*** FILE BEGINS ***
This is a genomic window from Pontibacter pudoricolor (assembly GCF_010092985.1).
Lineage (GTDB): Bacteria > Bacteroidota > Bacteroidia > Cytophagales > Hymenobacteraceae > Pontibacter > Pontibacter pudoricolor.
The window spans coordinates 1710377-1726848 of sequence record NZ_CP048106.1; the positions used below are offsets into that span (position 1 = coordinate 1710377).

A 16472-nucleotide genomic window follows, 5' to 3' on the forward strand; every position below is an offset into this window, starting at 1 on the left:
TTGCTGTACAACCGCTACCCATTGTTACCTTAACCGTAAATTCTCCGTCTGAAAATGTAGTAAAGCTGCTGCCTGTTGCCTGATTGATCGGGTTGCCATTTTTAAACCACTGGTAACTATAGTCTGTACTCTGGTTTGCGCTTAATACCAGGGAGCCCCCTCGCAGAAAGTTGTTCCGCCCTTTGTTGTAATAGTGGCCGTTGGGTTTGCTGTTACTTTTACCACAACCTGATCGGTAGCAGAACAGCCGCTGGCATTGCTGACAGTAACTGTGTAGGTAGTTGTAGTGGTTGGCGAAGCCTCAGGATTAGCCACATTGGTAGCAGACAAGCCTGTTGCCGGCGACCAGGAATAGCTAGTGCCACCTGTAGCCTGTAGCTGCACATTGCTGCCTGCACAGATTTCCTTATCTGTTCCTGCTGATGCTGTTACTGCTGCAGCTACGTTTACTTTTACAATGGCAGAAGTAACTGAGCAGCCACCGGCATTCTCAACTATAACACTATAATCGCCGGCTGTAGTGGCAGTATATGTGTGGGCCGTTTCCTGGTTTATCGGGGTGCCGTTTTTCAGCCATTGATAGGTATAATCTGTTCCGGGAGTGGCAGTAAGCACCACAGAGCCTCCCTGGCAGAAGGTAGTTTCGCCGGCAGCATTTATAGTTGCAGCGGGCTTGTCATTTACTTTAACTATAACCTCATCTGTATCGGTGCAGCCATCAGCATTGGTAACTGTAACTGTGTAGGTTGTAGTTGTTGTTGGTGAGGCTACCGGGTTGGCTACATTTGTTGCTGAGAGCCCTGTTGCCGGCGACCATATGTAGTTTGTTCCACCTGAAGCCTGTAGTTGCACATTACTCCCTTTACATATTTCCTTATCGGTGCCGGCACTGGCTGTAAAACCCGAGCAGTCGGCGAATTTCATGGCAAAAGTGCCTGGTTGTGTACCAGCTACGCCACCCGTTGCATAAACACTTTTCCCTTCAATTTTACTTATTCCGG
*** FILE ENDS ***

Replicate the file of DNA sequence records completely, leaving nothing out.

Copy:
This is a genomic window from Pontibacter pudoricolor (assembly GCF_010092985.1).
Lineage (GTDB): Bacteria > Bacteroidota > Bacteroidia > Cytophagales > Hymenobacteraceae > Pontibacter > Pontibacter pudoricolor.
The window spans coordinates 1710377-1726848 of sequence record NZ_CP048106.1; the positions used below are offsets into that span (position 1 = coordinate 1710377).

A 16472-nucleotide genomic window follows, 5' to 3' on the forward strand; every position below is an offset into this window, starting at 1 on the left:
TTGCTGTACAACCGCTACCCATTGTTACCTTAACCGTAAATTCTCCGTCTGAAAATGTAGTAAAGCTGCTGCCTGTTGCCTGATTGATCGGGTTGCCATTTTTAAACCACTGGTAACTATAGTCTGTACTCTGGTTTGCGCTTAATACCAGGGAGCCCCCTCGCAGAAAGTTGTTCCGCCCTTTGTTGTAATAGTGGCCGTTGGGTTTGCTGTTACTTTTACCACAACCTGATCGGTAGCAGAACAGCCGCTGGCATTGCTGACAGTAACTGTGTAGGTAGTTGTAGTGGTTGGCGAAGCCTCAGGATTAGCCACATTGGTAGCAGACAAGCCTGTTGCCGGCGACCAGGAATAGCTAGTGCCACCTGTAGCCTGTAGCTGCACATTGCTGCCTGCACAGATTTCCTTATCTGTTCCTGCTGATGCTGTTACTGCTGCAGCTACGTTTACTTTTACAATGGCAGAAGTAACTGAGCAGCCACCGGCATTCTCAACTATAACACTATAATCGCCGGCTGTAGTGGCAGTATATGTGTGGGCCGTTTCCTGGTTTATCGGGGTGCCGTTTTTCAGCCATTGATAGGTATAATCTGTTCCGGGAGTGGCAGTAAGCACCACAGAGCCTCCCTGGCAGAAGGTAGTTTCGCCGGCAGCATTTATAGTTGCAGCGGGCTTGTCATTTACTTTAACTATAACCTCATCTGTATCGGTGCAGCCATCAGCATTGGTAACTGTAACTGTGTAGGTTGTAGTTGTTGTTGGTGAGGCTACCGGGTTGGCTACATTTGTTGCTGAGAGCCCTGTTGCCGGCGACCATATGTAGTTTGTTCCACCTGAAGCCTGTAGTTGCACATTACTCCCTTTACATATTTCCTTATCGGTGCCGGCACTGGCTGTAAAACCCGAGCAGTCGGCGAATTTCATGGCAAAAGTGCCTGGTTGTGTACCAGCTACGCCACCCGTTGCATAAACACTTTTCCCTTCAATTTTACTTATTCCGG